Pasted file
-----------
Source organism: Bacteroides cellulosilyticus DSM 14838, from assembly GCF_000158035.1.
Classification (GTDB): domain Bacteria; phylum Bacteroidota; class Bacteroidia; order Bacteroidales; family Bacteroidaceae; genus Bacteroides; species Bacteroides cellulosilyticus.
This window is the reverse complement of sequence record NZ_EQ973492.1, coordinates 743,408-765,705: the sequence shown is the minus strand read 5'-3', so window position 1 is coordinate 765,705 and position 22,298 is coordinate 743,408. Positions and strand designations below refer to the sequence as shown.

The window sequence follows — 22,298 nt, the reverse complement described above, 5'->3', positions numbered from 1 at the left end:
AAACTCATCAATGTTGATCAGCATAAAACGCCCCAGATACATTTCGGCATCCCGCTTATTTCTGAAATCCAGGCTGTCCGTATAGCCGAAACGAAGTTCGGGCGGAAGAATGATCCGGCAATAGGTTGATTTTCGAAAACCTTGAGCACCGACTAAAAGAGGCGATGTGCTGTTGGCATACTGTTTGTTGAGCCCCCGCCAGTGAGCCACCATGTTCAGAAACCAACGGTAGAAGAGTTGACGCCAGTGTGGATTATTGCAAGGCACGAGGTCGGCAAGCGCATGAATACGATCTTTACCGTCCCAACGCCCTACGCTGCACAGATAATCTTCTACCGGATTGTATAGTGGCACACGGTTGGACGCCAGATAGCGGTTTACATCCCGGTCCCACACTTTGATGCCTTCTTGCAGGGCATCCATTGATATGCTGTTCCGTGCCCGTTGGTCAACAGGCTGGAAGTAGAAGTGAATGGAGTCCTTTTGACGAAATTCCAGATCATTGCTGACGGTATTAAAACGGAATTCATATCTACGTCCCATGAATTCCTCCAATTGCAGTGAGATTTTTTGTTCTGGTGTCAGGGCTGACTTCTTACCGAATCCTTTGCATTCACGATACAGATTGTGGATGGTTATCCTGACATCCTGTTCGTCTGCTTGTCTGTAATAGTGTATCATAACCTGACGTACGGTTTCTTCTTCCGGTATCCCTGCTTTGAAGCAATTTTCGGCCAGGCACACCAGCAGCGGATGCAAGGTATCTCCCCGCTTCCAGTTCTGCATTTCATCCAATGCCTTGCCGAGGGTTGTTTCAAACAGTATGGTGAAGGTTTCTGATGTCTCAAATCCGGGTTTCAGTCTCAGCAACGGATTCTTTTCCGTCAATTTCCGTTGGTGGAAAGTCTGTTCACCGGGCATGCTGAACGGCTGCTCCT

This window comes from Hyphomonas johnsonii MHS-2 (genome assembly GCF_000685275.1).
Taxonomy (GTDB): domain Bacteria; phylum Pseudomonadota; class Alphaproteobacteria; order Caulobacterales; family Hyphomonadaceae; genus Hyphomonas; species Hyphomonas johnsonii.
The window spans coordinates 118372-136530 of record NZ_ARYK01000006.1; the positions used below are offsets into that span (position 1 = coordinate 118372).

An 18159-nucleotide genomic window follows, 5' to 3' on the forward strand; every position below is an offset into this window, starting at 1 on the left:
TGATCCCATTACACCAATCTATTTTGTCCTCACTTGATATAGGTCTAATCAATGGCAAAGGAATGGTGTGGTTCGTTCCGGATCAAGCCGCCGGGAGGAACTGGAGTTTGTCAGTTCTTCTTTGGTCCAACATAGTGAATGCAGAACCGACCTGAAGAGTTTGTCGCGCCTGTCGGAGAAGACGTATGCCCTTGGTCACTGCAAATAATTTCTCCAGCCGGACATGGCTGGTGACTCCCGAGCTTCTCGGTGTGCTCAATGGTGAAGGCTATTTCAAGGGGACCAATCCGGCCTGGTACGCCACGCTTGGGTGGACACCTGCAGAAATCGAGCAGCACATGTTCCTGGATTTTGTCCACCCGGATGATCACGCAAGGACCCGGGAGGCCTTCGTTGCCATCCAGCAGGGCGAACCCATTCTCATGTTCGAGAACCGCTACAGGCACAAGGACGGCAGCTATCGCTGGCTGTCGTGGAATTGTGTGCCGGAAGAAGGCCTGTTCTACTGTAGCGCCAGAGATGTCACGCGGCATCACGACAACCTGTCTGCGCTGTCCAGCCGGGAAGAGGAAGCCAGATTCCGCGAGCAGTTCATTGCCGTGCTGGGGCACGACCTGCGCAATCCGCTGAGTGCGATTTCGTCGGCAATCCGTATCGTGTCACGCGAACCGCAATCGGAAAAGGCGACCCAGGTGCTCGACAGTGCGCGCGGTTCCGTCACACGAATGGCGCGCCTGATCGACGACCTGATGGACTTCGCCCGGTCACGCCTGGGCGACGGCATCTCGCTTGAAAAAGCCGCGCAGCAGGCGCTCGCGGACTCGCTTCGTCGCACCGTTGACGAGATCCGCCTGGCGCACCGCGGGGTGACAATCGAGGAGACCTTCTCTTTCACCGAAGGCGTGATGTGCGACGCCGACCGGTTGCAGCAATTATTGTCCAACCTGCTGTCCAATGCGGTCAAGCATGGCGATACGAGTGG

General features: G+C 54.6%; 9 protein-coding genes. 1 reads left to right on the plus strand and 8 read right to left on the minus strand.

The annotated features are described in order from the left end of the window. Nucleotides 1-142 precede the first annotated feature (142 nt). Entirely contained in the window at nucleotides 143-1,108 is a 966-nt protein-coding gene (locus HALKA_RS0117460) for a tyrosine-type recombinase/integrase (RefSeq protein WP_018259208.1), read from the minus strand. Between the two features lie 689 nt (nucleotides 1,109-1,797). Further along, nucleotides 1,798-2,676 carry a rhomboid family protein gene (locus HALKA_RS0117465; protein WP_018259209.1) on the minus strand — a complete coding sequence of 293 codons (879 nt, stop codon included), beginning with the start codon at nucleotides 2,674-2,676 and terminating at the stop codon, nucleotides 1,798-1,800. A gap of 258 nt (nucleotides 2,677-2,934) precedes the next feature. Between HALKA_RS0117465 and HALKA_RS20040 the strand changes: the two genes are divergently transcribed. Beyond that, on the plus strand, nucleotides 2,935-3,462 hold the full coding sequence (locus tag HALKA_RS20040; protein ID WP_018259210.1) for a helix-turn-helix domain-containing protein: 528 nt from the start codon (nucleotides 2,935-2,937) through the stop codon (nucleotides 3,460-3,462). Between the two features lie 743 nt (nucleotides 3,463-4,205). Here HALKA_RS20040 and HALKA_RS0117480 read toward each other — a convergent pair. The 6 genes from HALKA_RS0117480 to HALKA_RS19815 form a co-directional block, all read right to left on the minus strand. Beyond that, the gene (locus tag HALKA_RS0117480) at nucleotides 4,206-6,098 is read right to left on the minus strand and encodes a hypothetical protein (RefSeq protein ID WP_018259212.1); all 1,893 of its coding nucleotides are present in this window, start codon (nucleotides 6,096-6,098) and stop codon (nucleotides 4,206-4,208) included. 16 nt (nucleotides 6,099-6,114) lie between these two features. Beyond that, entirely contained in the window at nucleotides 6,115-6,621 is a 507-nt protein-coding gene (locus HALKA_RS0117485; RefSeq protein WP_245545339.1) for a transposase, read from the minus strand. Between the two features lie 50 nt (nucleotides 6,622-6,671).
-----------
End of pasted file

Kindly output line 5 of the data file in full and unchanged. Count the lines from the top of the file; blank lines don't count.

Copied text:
AAACTCATCAATGTTGATCAGCATAAAACGCCCCAGATACATTTCGGCATCCCGCTTATTTCTGAAATCCAGGCTGTCCGTATAGCCGAAACGAAGTTCGGGCGGAAGAATGATCCGGCAATAGGTTGATTTTCGAAAACCTTGAGCACCGACTAAAAGAGGCGATGTGCTGTTGGCATACTGTTTGTTGAGCCCCCGCCAGTGAGCCACCATGTTCAGAAACCAACGGTAGAAGAGTTGACGCCAGTGTGGATTATTGCAAGGCACGAGGTCGGCAAGCGCATGAATACGATCTTTACCGTCCCAACGCCCTACGCTGCACAGATAATCTTCTACCGGATTGTATAGTGGCACACGGTTGGACGCCAGATAGCGGTTTACATCCCGGTCCCACACTTTGATGCCTTCTTGCAGGGCATCCATTGATATGCTGTTCCGTGCCCGTTGGTCAACAGGCTGGAAGTAGAAGTGAATGGAGTCCTTTTGACGAAATTCCAGATCATTGCTGACGGTATTAAAACGGAATTCATATCTACGTCCCATGAATTCCTCCAATTGCAGTGAGATTTTTTGTTCTGGTGTCAGGGCTGACTTCTTACCGAATCCTTTGCATTCACGATACAGATTGTGGATGGTTATCCTGACATCCTGTTCGTCTGCTTGTCTGTAATAGTGTATCATAACCTGACGTACGGTTTCTTCTTCCGGTATCCCTGCTTTGAAGCAATTTTCGGCCAGGCACACCAGCAGCGGATGCAAGGTATCTCCCCGCTTCCAGTTCTGCATTTCATCCAATGCCTTGCCGAGGGTTGTTTCAAACAGTATGGTGAAGGTTTCTGATGTCTCAAATCCGGGTTTCAGTCTCAGCAACGGATTCTTTTCCGTCAATTTCCGTTGGTGGAAAGTCTGTTCACCGGGCATGCTGAACGGCTGCTCCT